Planning your trip to Scotland? Looking for something a little different?
Are you thinking of driving the North Coast 500 or planning a trip to Scotland’s stunning north-west coast for beautiful white sand beaches, endless sea lochs and iconic mountains? The highlands and islands of Scotland are popular for good reason, however, there is so much more to see and do instead!
Here are 10 more unusual things to do in Scotland.
1. Kayak around Kismul Castle on Barra
The most southerly of the Outer Hebrides might be most famous for its airport on the beach (the baggage reclaim is also a bus stop) but the beautiful island of ‘Barradise’ has lots to offer for the visitor – not least an incredibly dramatic castle which gives the main town, Castlebay, its name. The best way to see the castle? Clearwater Paddling hires sea kayaks so you can get out on the water and explore the bay. If you prefer to be in the water rather than on it, Barra is also great for snorkelling too – grab your wetsuit and explore the Outer Hebridean coast along with lots of friendly grey seals.
Read more: how to have an adventure in the Outer Hebrides
2. Hike the Great Glencoe Challenge
If you are going to spend one day hiking in Scotland in 2019, then make it the walk from Glencoe to Glen Nevis. It might be a marathon distance (26 miles) and takes in 5000ft of up hill climbing, but the views through Scotland’s most famous glen and along the most beautiful section of the West Highland Way make for an incredible day out. Want to make the walk a little harder? Sign up for the Great Glencoe Challenge – a 10-hour sponsored trekathon along the Glencoe to Glen Nevis route – the hike was one of my highlights of last year.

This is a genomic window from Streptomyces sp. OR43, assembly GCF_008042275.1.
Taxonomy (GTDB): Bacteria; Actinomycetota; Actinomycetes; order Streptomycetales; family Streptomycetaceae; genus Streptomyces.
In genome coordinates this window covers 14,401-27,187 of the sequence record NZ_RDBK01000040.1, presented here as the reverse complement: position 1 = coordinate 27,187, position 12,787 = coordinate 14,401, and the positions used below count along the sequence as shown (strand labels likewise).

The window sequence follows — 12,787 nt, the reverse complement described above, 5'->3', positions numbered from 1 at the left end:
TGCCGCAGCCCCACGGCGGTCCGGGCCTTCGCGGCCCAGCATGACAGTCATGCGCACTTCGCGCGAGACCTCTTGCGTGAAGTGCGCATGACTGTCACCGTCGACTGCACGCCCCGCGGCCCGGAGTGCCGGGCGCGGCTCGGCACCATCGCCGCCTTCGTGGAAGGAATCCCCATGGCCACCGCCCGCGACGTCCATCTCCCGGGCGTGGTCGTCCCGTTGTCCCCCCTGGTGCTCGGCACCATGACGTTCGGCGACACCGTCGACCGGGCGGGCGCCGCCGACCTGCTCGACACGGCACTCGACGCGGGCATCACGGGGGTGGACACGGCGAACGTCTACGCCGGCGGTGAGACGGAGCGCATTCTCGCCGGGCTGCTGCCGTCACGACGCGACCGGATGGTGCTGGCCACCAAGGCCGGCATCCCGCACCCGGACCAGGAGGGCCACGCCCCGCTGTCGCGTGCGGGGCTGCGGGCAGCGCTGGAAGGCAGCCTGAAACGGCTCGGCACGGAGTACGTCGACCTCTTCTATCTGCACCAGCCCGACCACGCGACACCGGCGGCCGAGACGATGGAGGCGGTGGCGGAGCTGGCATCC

Read more: sign up for the Glencoe Challenge
3. Stay in a log cabin in the woods
Fancy staying in a tiny house, glamping pod, eco treehouse, luxurious woodshed or a rustic hut? – the lure of getting off-grid and remote is a simple one. Read by candlelight, explore the great outdoors, enjoy the peace and quiet, spot red squirrels, or just put your feet up and listen to the wind rustling in the trees. From cabins deep in the Cairngorm National Park to huts on the edge of Pentland Hills, there are loads of gorgeous log cabins to discover right across Scotland. Make 2019 the year you escape from the world.
Read more: my favourite log cabins in Scotland
4. Go whisky tasting & walking on Islay
Whether it is the cask strength whisky or beautiful wild landscapes, there is something about the ‘Queen of the Hebrides’ which makes people fall in love with Islay instantly. With 8 working distilleries, for whisky fans, Islay is a pilgrimage – try Bowmore, Laphroaig or Bunnahabhain. Home to otters, eagles, wild (and friendly) goats and keep your eyes peeled at Port Ellen for you might also spot dolphins – for walkers, Islay is truly stunning.
Read more: how to visit the Isle of Islay
5. Cruise the Caledonian Canal
Stretching the length of Scotland’s spectacular Great Glen, the 62-mile Caledonian Canal sails coast to coast from Fort William to Inverness. Cruise beneath the mighty Ben Nevis to the chaotic maelstrom of the dramatic Fort Augustus locks. Then take your boat across the huge 23-mile expanse of Loch Ness past Urquhart Castle all the way up to Inverness, taking in some of Scotland’s most beautiful scenery along the way. Spending a week cruising the Caledonian Canal is a rather special (and fun!) way to spend a holiday in Scotland.